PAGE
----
96     (through sandboxing) and uninstallation of software, system profiles, <uri
97 neysx 1.73 link="/doc/en/handbook/handbook-x86.xml?part=3&amp;chap=2#doc_chap3">configuration
98 swift 1.55 file protection</uri> amongst several other <uri
99 neysx 1.73 link="/doc/en/handbook/handbook-x86.xml?part=2&amp;chap=1">features</uri>.
100 swift 1.54 </p>
101 drobbins 1.1
102 swift 1.54 <p>
103 neysx 1.83 With Gentoo you can build your entire system from source, using your choice of
104     optimizations. You have complete control over what packages are or aren't
105 neysx 1.85 installed. Gentoo provides you with numerous choices, so you can install Gentoo
106     to your own preferences, which is why Gentoo is called a <e>meta-distribution</e>.
107 swift 1.54 </p>
108    
109     <p>
110 neysx 1.85 Gentoo is actively developed. The entire distribution uses a rapid pace
111     development style: patches to the packages are quickly integrated in the
112 neysx 1.94 mainline tree, documentation is updated on daily basis, Portage features are
113 neysx 1.85 added frequently, and official releases occur twice per year.
114 swift 1.54 </p>
115    
116     </body>
117     </section>
118 swift 1.55 </chapter>
119    
120     <chapter>
121     <title>Installation</title>
122 swift 1.61 <section id="optimizations">
123 swift 1.54 <title>
124 neysx 1.85 Things are really unstable and I'm using -O9 -ffast-math
125     -fomit-frame-pointer optimizations. What gives?
126 swift 1.54 </title>
127     <body>
128    
129     <p>
130 swift 1.60 Don't bother using anything higher than <c>-O3</c> since it isn't supported by
131 swift 1.54 current versions of gcc. Very aggressive optimizations sometimes cause the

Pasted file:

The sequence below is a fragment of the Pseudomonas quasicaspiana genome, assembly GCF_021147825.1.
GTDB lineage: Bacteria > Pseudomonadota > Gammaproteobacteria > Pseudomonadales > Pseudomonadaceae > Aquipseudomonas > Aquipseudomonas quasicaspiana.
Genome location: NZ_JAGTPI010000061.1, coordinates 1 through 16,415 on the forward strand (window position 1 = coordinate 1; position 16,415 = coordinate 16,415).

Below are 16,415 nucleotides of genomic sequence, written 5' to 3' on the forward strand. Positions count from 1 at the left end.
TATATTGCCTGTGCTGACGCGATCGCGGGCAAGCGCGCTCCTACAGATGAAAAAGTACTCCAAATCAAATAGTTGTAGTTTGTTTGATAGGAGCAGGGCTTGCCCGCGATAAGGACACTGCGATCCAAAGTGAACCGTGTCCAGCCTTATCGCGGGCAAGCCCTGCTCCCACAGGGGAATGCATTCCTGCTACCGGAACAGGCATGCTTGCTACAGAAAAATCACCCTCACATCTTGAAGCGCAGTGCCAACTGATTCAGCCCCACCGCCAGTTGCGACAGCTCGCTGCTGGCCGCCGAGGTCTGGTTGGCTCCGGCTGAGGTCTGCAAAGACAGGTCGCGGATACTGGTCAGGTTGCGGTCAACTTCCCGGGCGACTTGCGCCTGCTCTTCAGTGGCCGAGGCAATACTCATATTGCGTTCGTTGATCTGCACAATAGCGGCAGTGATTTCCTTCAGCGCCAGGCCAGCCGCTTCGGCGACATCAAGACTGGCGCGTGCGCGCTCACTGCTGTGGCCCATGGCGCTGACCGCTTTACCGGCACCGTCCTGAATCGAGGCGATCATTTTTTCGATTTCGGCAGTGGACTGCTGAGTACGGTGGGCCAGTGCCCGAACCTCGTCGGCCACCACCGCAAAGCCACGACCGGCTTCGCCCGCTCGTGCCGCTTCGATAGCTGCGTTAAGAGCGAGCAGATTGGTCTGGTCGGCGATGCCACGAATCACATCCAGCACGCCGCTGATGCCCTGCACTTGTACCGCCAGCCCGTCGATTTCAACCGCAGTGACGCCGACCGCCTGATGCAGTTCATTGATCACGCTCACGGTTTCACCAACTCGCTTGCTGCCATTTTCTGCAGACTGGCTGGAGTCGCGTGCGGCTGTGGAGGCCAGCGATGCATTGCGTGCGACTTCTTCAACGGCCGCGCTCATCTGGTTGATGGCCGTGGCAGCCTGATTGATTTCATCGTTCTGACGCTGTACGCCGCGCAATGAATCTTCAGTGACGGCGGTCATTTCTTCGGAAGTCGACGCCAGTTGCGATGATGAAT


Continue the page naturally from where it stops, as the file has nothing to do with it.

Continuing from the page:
132     compiler to streamline the assembly code to the point where it doesn't quite
133 swift 1.55 do the same thing anymore.
134 swift 1.54 </p>
135    
136     <p>
137 neysx 1.85 Please try to compile with CFLAGS <c>-O2 -march=&lt;your_arch&gt;</c> before
138 neysx 1.83 reporting a bug.
139 swift 1.54 </p>
140    
141     </body>
142     </section>
143 swift 1.61 <section id="password">
144 neysx 1.85 <title>How do I change the root (or any other user's) password?</title>
145 swift 1.54 <body>
146    
147     <p>
148     You can use <c>passwd</c> to change the password for the user you are logged
149 neysx 1.85 into. As root, you can change any user password by issuing the command
150     <c>passwd username</c> For extra options and setting, please <c>man passwd</c>.
151 swift 1.54 </p>
152    
153     </body>
154     </section>
155 swift 1.61 <section id="useradd">
156 neysx 1.83 <title>How do I add a normal user?</title>
157 swift 1.54 <body>
158    
159     <p>
160 neysx 1.85 The command <c>adduser username</c> will add a user called "username". However,
161     this method does not give the user many of the rights you might want to grant
162     him, so the following command is preferred:
163 swift 1.54 </p>
164    
165     <pre caption="Using useradd">
166 neysx 1.85 # <i>useradd -m -G users,audio,wheel username</i>
167 swift 1.54 </pre>
168    
169     <p>
170 neysx 1.85 This will add a user named "username". The option <c>audio</c> adds them to the
171 fox2mike 1.87 <c>audio</c> group and allows the user to access sound devices. The option
172 neysx 1.85 <c>wheel</c> adds the user to the <c>wheel</c> group, which allows the user to
173     execute the command <c>su</c>, which in turn allows them to gain the
174     privileges of the <c>root</c> user.
175 swift 1.54 </p>
176    
177     </body>
178     </section>
179 swift 1.61 <section id="su">
180 swift 1.54 <title>Why can't a user su to root?</title>
181     <body>
182    
183     <p>
184     For security reasons, users may only <c>su</c> to root if they belong to the
185 neysx 1.83 wheel group. To add a username to the wheel group, issue the following command